Queen Silvia in Germany
Queen Silvia was in western Germany over the weekend, to officially open a centre for dementia sufferers and to accept an award for her charity work.
On Friday March 16th, the Queen was in Bottorp, where she opened a centre to be used as a meeting place for people suffering from the first stages of dementia. The centre has been funded by the Malteser International group, and utilises the philosophy of the Silviahemmet (Silvia Home), which aims to provide support for dementia sufferers to allow them to be able to control their own lives.
The Queen, who founded the Silviahemmet in 1996 after witnessing her mother’s own struggle with dementia, said that she was “pleased and proud” to be able to open the first meeting place for dementia sufferers run by Malteser. Inside the centre, the Queen spoke with some of the first people to take advantage of the facility.
The following day, Queen Silvia attended the Steiger Awards at the Bochum Centennial Hall. She was presented with the Steiger Award in the charity division for her work to reduce the exploitation of children worldwide, which she highlighted in her speech: “250 million children must work every day. One percent of them, 2.5 million, below ground,” in reference to the Steiger Awards’ values, traditionally represented by miners – responsibility, honesty, openness and hard work.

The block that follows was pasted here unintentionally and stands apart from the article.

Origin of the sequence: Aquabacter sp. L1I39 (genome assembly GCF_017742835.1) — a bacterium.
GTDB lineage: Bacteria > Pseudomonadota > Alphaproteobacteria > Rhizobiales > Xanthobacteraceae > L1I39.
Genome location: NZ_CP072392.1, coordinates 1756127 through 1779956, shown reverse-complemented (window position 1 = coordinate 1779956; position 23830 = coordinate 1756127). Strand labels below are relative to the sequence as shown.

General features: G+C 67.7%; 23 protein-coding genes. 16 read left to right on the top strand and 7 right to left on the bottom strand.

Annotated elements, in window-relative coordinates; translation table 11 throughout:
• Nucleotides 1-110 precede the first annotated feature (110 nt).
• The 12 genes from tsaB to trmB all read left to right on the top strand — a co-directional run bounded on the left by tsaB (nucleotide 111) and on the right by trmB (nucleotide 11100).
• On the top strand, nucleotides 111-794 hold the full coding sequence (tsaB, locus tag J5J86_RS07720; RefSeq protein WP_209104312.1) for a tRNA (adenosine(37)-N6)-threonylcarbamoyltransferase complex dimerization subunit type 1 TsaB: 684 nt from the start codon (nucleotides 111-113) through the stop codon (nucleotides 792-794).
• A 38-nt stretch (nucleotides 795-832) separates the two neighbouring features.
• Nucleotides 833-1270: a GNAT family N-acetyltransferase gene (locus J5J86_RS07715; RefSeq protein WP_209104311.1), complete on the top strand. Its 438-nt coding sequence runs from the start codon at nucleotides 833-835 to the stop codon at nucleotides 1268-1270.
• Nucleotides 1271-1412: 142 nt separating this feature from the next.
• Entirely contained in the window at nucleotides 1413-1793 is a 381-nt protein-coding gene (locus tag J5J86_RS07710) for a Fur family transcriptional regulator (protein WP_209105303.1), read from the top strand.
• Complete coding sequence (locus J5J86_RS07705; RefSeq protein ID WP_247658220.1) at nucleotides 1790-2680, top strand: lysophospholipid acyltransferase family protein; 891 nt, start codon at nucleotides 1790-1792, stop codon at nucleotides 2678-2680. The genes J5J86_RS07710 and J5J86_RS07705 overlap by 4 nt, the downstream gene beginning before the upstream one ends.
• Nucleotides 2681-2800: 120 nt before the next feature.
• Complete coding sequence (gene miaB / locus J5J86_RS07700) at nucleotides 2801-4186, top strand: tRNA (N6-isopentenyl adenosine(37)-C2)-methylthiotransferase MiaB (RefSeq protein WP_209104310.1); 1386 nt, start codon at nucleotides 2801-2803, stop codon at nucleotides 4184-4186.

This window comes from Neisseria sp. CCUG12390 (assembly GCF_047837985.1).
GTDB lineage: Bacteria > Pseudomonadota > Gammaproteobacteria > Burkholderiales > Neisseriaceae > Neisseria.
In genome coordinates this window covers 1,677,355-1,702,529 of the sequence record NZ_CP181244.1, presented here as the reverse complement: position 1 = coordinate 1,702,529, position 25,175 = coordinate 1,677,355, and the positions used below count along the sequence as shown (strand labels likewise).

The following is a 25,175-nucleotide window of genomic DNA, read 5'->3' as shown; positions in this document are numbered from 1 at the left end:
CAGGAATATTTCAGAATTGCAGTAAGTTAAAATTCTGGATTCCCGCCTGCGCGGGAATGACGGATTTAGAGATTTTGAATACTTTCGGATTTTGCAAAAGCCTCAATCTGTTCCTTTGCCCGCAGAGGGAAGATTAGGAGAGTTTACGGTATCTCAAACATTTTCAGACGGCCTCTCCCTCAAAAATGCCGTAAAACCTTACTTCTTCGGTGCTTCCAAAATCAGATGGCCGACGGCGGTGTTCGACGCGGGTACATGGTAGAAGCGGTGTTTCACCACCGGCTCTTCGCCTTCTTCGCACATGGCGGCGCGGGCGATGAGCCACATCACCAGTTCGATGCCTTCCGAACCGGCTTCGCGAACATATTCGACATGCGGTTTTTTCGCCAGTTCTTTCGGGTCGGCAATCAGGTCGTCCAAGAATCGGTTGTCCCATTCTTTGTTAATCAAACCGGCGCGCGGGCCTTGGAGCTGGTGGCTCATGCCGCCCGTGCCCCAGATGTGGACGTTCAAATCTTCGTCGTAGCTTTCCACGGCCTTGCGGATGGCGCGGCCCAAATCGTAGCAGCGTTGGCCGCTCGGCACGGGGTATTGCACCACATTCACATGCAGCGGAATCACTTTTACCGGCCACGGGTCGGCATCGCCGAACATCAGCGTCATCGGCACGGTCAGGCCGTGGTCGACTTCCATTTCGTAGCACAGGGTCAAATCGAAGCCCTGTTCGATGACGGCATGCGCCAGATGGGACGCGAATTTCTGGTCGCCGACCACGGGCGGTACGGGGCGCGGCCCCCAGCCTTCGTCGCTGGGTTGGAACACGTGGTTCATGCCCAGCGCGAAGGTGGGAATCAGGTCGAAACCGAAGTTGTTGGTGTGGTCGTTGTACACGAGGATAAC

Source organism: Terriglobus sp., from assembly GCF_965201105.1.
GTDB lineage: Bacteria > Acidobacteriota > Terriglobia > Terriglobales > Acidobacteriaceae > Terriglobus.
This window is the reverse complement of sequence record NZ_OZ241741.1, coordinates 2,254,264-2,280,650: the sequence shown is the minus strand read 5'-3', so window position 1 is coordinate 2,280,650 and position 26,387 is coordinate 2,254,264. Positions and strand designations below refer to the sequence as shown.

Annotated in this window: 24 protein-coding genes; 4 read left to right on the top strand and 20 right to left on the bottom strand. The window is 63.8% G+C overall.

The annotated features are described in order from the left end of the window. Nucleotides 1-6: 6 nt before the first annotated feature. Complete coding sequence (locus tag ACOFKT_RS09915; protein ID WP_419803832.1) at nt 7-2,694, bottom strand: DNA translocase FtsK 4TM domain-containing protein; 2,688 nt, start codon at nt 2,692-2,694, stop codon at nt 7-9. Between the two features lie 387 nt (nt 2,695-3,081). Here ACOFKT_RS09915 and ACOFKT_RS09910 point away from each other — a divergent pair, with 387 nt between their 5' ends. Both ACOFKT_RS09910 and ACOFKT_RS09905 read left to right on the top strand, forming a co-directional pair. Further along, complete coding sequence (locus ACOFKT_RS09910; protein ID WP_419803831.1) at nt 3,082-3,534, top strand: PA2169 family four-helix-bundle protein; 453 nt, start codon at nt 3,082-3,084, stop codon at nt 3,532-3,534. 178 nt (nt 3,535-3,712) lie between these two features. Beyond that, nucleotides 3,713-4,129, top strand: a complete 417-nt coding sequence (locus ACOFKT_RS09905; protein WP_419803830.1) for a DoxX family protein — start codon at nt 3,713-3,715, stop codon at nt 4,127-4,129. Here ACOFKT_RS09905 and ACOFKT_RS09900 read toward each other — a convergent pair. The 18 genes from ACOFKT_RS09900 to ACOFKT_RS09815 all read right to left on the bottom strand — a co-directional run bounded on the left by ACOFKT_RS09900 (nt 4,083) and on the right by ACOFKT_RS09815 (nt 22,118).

The Steiger Awards, which translates to ‘The Miner’, presents the recipients with a statuette featuring a piece of coal inside a glass dome. Other recipients this year were German Federal President Horst Köhler, fashion designer Wolfgang Joop, German actress Christine Neubauer and US musician Lou Reed, who did not attend the ceremony due to illness.Filed under Swedish Royals
Tagged Awards, Children, Germany, Health, President Köhler, Queen Silvia, Silviahemmet, Working Visit.
- Queen Silvia in Germany Again
- Queen Silvia receives ‘Courage Prize’
- King Carl XVI Gustaf and Queen Silvia in Italy
- Queen Silvia attends Drug Conference in Austria
- Queen Silvia speaks for the First Time about Brother’s Death